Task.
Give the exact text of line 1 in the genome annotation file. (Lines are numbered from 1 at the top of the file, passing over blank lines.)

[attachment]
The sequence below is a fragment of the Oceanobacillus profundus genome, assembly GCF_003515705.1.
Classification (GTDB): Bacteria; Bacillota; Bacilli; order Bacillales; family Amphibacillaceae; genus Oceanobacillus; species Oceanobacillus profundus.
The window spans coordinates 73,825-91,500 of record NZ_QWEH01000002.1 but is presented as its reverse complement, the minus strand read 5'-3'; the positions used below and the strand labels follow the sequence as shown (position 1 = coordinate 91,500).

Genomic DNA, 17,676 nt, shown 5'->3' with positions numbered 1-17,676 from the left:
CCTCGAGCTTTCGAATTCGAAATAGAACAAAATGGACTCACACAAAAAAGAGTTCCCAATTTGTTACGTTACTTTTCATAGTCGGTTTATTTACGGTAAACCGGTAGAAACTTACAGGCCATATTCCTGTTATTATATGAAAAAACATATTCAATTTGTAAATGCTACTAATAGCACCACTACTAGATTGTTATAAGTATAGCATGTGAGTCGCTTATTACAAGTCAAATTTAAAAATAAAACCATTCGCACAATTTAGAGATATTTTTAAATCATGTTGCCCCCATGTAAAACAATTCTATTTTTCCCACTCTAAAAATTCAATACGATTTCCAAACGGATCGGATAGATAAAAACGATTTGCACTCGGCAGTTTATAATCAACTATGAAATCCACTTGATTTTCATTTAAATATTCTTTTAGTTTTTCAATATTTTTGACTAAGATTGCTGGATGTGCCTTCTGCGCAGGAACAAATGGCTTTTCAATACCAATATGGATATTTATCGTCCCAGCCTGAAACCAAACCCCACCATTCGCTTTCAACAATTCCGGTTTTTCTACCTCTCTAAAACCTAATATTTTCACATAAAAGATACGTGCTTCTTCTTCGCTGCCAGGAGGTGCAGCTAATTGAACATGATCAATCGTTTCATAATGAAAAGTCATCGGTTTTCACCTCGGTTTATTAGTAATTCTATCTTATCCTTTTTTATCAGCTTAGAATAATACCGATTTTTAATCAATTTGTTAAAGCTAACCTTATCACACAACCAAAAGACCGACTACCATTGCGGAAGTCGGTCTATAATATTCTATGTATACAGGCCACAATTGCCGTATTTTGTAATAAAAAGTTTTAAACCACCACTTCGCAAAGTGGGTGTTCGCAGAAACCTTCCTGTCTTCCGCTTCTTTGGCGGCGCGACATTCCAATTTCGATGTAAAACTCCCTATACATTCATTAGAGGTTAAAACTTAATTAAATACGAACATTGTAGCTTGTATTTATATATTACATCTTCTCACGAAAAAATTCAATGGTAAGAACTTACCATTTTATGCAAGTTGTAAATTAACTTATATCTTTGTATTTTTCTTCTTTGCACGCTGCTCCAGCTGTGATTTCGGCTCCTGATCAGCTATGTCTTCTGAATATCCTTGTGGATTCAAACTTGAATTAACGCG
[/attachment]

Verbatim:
The sequence below is a fragment of the Oceanobacillus profundus genome, assembly GCF_003515705.1.